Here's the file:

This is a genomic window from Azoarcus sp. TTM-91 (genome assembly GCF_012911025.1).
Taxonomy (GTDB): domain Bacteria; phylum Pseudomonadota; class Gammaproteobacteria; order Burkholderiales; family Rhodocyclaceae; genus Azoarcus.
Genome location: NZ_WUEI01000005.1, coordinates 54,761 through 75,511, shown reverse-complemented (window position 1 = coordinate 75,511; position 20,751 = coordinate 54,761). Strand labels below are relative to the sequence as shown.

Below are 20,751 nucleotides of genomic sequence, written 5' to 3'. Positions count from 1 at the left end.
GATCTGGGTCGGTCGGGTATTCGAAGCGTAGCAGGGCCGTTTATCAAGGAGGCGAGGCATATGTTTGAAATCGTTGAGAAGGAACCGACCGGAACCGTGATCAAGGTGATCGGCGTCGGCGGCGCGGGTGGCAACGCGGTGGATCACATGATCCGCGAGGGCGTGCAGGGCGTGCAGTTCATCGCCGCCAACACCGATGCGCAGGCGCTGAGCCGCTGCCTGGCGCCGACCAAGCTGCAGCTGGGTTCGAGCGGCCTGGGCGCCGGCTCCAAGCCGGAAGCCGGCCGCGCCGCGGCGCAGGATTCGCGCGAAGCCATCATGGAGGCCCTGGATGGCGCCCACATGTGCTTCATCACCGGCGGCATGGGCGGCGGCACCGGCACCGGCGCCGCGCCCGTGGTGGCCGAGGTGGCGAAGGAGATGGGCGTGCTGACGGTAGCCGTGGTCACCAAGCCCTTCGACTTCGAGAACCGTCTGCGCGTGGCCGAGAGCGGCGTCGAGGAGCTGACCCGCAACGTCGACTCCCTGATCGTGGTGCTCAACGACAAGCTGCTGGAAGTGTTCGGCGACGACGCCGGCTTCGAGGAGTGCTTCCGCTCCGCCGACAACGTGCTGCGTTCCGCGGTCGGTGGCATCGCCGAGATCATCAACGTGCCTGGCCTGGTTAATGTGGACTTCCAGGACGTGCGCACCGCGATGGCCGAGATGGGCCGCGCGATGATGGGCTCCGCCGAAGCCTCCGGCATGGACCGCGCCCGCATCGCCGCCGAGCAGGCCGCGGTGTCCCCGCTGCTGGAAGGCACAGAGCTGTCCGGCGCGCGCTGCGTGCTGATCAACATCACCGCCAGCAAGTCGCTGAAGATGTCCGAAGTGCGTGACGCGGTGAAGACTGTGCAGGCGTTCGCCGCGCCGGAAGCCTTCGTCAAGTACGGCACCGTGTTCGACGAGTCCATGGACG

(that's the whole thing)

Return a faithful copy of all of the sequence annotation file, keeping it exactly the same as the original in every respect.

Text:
This is a genomic window from Azoarcus sp. TTM-91 (genome assembly GCF_012911025.1).
Taxonomy (GTDB): domain Bacteria; phylum Pseudomonadota; class Gammaproteobacteria; order Burkholderiales; family Rhodocyclaceae; genus Azoarcus.
Genome location: NZ_WUEI01000005.1, coordinates 54,761 through 75,511, shown reverse-complemented (window position 1 = coordinate 75,511; position 20,751 = coordinate 54,761). Strand labels below are relative to the sequence as shown.

Below are 20,751 nucleotides of genomic sequence, written 5' to 3'. Positions count from 1 at the left end.
GATCTGGGTCGGTCGGGTATTCGAAGCGTAGCAGGGCCGTTTATCAAGGAGGCGAGGCATATGTTTGAAATCGTTGAGAAGGAACCGACCGGAACCGTGATCAAGGTGATCGGCGTCGGCGGCGCGGGTGGCAACGCGGTGGATCACATGATCCGCGAGGGCGTGCAGGGCGTGCAGTTCATCGCCGCCAACACCGATGCGCAGGCGCTGAGCCGCTGCCTGGCGCCGACCAAGCTGCAGCTGGGTTCGAGCGGCCTGGGCGCCGGCTCCAAGCCGGAAGCCGGCCGCGCCGCGGCGCAGGATTCGCGCGAAGCCATCATGGAGGCCCTGGATGGCGCCCACATGTGCTTCATCACCGGCGGCATGGGCGGCGGCACCGGCACCGGCGCCGCGCCCGTGGTGGCCGAGGTGGCGAAGGAGATGGGCGTGCTGACGGTAGCCGTGGTCACCAAGCCCTTCGACTTCGAGAACCGTCTGCGCGTGGCCGAGAGCGGCGTCGAGGAGCTGACCCGCAACGTCGACTCCCTGATCGTGGTGCTCAACGACAAGCTGCTGGAAGTGTTCGGCGACGACGCCGGCTTCGAGGAGTGCTTCCGCTCCGCCGACAACGTGCTGCGTTCCGCGGTCGGTGGCATCGCCGAGATCATCAACGTGCCTGGCCTGGTTAATGTGGACTTCCAGGACGTGCGCACCGCGATGGCCGAGATGGGCCGCGCGATGATGGGCTCCGCCGAAGCCTCCGGCATGGACCGCGCCCGCATCGCCGCCGAGCAGGCCGCGGTGTCCCCGCTGCTGGAAGGCACAGAGCTGTCCGGCGCGCGCTGCGTGCTGATCAACATCACCGCCAGCAAGTCGCTGAAGATGTCCGAAGTGCGTGACGCGGTGAAGACTGTGCAGGCGTTCGCCGCGCCGGAAGCCTTCGTCAAGTACGGCACCGTGTTCGACGAGTCCATGGACG